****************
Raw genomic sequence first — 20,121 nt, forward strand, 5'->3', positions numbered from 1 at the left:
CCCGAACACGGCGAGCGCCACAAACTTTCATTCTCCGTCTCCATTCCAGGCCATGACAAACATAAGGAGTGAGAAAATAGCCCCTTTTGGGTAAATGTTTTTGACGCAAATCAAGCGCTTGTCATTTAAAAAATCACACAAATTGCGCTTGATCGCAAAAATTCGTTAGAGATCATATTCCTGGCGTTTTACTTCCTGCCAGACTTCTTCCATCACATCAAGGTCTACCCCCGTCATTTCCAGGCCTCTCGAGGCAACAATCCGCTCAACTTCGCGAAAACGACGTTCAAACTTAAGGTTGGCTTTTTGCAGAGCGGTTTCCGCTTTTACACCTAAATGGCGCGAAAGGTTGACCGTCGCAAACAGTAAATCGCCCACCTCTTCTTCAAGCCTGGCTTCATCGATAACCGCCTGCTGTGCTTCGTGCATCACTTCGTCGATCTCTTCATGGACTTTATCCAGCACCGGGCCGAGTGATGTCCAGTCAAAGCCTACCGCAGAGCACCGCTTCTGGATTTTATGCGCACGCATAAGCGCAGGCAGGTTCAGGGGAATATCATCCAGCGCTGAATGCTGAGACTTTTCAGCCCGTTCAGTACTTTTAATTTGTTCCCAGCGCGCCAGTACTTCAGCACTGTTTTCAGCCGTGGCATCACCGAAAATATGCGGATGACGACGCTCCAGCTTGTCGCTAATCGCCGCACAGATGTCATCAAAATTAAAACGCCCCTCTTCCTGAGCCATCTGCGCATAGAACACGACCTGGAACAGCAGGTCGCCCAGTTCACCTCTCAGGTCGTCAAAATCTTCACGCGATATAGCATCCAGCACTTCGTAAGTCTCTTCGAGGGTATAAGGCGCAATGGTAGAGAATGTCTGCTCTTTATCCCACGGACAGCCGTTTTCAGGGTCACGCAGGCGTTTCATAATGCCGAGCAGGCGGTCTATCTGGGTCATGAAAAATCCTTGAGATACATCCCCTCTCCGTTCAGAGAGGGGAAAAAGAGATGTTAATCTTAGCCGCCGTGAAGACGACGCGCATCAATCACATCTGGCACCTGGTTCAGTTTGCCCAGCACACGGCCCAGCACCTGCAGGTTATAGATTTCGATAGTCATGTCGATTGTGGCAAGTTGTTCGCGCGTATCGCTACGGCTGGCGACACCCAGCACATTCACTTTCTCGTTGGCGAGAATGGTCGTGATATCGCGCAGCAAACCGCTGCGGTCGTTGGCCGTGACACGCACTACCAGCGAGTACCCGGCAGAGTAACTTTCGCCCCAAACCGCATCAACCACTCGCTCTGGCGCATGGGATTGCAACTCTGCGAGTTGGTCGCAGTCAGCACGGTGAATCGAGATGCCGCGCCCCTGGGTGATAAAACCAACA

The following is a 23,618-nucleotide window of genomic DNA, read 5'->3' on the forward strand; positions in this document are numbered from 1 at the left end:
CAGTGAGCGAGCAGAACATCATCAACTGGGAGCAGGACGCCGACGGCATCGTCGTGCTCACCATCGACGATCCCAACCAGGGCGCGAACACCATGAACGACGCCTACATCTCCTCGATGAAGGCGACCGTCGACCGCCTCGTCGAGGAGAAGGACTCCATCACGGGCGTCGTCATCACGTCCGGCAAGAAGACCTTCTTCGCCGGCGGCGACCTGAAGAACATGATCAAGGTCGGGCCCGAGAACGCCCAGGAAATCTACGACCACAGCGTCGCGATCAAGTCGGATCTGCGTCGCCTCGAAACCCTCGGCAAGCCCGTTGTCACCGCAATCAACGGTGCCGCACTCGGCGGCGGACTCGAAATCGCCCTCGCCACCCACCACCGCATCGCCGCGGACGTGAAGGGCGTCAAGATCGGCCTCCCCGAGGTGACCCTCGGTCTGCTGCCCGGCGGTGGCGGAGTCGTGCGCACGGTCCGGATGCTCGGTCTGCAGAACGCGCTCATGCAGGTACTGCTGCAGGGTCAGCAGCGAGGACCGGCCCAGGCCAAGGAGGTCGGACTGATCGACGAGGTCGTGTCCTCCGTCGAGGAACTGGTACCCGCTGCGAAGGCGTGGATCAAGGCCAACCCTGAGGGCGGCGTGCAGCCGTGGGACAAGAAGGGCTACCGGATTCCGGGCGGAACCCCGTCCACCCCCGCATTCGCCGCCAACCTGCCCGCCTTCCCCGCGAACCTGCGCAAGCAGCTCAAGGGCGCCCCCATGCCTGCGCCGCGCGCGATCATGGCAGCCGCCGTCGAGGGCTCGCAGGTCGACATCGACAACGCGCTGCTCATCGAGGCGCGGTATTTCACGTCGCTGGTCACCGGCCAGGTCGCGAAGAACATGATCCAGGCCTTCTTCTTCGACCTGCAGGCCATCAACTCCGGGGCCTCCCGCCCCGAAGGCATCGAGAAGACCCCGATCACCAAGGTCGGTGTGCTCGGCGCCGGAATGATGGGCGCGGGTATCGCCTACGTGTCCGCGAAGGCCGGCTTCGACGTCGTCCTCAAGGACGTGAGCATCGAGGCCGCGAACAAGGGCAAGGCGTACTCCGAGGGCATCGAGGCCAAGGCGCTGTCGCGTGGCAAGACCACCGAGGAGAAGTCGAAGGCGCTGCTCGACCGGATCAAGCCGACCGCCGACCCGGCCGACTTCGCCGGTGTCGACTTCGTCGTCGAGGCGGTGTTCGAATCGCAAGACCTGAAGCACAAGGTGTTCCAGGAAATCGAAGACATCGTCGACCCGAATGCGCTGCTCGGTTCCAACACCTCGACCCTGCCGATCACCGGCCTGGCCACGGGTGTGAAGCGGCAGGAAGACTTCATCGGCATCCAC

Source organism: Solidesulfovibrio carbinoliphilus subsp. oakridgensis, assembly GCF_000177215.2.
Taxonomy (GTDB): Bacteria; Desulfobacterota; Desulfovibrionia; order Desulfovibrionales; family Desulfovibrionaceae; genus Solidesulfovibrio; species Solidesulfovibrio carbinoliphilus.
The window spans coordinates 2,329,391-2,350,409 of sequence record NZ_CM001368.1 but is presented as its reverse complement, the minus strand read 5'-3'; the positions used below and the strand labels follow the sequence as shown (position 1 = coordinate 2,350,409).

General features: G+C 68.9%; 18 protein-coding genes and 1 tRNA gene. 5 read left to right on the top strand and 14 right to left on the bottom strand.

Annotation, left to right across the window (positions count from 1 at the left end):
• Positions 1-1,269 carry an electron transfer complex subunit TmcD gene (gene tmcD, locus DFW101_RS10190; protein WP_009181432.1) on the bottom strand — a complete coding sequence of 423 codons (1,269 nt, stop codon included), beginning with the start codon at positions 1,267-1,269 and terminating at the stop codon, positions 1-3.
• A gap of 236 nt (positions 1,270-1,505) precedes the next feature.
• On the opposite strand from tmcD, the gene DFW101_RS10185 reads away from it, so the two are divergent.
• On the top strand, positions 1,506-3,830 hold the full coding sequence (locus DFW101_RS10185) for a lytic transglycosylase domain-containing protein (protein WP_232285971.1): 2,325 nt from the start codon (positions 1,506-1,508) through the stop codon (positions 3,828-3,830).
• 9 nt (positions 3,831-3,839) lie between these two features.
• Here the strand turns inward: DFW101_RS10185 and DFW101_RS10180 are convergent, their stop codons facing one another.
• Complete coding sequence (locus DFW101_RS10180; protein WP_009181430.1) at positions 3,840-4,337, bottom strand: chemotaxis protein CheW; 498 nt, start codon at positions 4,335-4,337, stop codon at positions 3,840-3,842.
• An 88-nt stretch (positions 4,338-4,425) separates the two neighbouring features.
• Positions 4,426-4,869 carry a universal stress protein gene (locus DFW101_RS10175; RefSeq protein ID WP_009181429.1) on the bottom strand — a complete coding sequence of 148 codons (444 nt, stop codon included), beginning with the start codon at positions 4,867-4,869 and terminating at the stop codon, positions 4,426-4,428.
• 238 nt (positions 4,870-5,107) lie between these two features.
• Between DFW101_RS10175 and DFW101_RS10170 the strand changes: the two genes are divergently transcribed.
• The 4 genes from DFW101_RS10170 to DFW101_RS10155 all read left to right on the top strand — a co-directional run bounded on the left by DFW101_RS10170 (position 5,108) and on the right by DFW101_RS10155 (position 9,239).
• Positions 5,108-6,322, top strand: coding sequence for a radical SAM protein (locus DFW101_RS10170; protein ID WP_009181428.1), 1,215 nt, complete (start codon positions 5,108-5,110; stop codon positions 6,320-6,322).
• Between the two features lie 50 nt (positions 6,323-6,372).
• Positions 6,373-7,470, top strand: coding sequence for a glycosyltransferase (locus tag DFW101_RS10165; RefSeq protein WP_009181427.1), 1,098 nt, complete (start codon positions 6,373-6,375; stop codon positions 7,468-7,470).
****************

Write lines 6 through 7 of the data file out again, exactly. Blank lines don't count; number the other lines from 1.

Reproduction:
Taxonomy (GTDB): Bacteria; Desulfobacterota; Desulfovibrionia; order Desulfovibrionales; family Desulfovibrionaceae; genus Solidesulfovibrio; species Solidesulfovibrio carbinoliphilus.
The window spans coordinates 2,329,391-2,350,409 of sequence record NZ_CM001368.1 but is presented as its reverse complement, the minus strand read 5'-3'; the positions used below and the strand labels follow the sequence as shown (position 1 = coordinate 2,350,409).